Due to the heat and sweat, layers of our skin would peel off our feet. However, we rarely had time to remove our suits or perform even the most basic hygiene. We quickly developed sores on our bodies.

When we did reach Baghdad, we were in shambles. We had not showered in well over a month and our chemical protective suits were covered in a mixture of filth and dried blood. We were told to strip and place our suits in pits to be burned immediately. My unit stood there in a walled-in compound in Baghdad, naked, sores dotted all over our bodies, feet peeling, watching our suits burn. Later, they lined us up naked and washed us off with pressure washers.

[snip]

Societal norms are a reality, and their maintenance is important to most members of a society. It is humiliating enough to relieve yourself in front of your male comrades; one can only imagine the humiliation of being forced to relieve yourself in front of the opposite sex.

That sounds like a vile experience, entirely separate from the risk the Marines were taking just going into battle.  If any Marines are reading this post, thank you so very much for putting up with, not just bullets, but acute physical discomfort, dysentery, and decomposing skin in order to keep America safe.

Tampon

Having had a chance to absorb Smith’s vivid description of front line conditions in Iraq, what you need to do now is to factor into that picture an image of women having to strip down to pee (which they have to do even if they buy a cool little gadget that enables them to pee standing up) or of women dealing with a heavy menstrual flow, which might require their attention every two to three hours if they are to avoid bleeding through their clothes.

There’s something else Smith didn’t touch upon in his article, but that needs to be addressed:  rape.  In any war, when an invading force arrives, the local women risk rape.  The Soviet troops who beat the Germans back to Berlin were famous for the savage rapes they inflicted on the German women.  Sadly, this was nothing new.  Throughout history, invading armies have considered rape one of the legitimate spoils of war.  It’s only civilized Judeo-Christian countries that have insisted that rape is not part of a mission or the reward for a mission successfully accomplished, and that have enforced this ban by prosecuting those troops who nevertheless assault local women.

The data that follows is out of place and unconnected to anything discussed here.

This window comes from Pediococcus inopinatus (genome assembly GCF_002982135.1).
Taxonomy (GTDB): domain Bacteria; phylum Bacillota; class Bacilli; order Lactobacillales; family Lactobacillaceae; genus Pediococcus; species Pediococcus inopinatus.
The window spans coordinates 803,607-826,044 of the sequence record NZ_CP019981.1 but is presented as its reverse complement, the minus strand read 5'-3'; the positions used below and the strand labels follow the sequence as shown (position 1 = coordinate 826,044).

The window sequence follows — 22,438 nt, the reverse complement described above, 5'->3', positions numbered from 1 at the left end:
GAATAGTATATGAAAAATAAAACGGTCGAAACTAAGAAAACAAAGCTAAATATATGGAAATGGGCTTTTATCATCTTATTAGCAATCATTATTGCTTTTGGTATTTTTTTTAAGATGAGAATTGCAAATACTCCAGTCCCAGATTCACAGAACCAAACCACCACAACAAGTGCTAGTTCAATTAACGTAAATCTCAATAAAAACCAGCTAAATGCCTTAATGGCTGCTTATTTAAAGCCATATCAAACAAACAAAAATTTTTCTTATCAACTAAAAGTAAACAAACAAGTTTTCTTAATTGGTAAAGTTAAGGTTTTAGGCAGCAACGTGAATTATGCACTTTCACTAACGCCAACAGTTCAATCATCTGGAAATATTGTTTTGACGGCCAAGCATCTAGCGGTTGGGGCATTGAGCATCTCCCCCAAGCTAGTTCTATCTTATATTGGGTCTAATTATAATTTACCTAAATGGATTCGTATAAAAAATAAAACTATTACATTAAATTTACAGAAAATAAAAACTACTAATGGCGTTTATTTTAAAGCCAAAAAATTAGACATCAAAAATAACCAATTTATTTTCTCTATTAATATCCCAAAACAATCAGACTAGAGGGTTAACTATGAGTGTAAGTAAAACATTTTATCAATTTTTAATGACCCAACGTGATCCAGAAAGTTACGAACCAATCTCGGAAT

Swedish gang rape victim

In the 21st century existential war that America is fighting, her enemy — fundamentalist Islam — aggressively supports raping any women who do not subscribe to fundamentalist norms (hijabs, burqas, locked rooms, etc.).  In countries such as Sweden and Australia, rape statistics have climbed rapidly, as Muslim immigrants openly boast about and call for the rape of western women.

One doesn’t need any imagination whatever to imagine what will happen to women combat soldiers whom Islamists snatch from front line battle locations.  They will, quite literally, be raped to death.  Aside from being horrible for the women to whom this occurs, it will be devastating for the male troops who fought at their sides and were nevertheless unable to protect them.  Men go into battle accepting that they might die.  It’s doubtful that they go in accepting that the warrior in front of them will be killed by rape, and that this violent murder will probably end up circulating through the Islamist world on a video.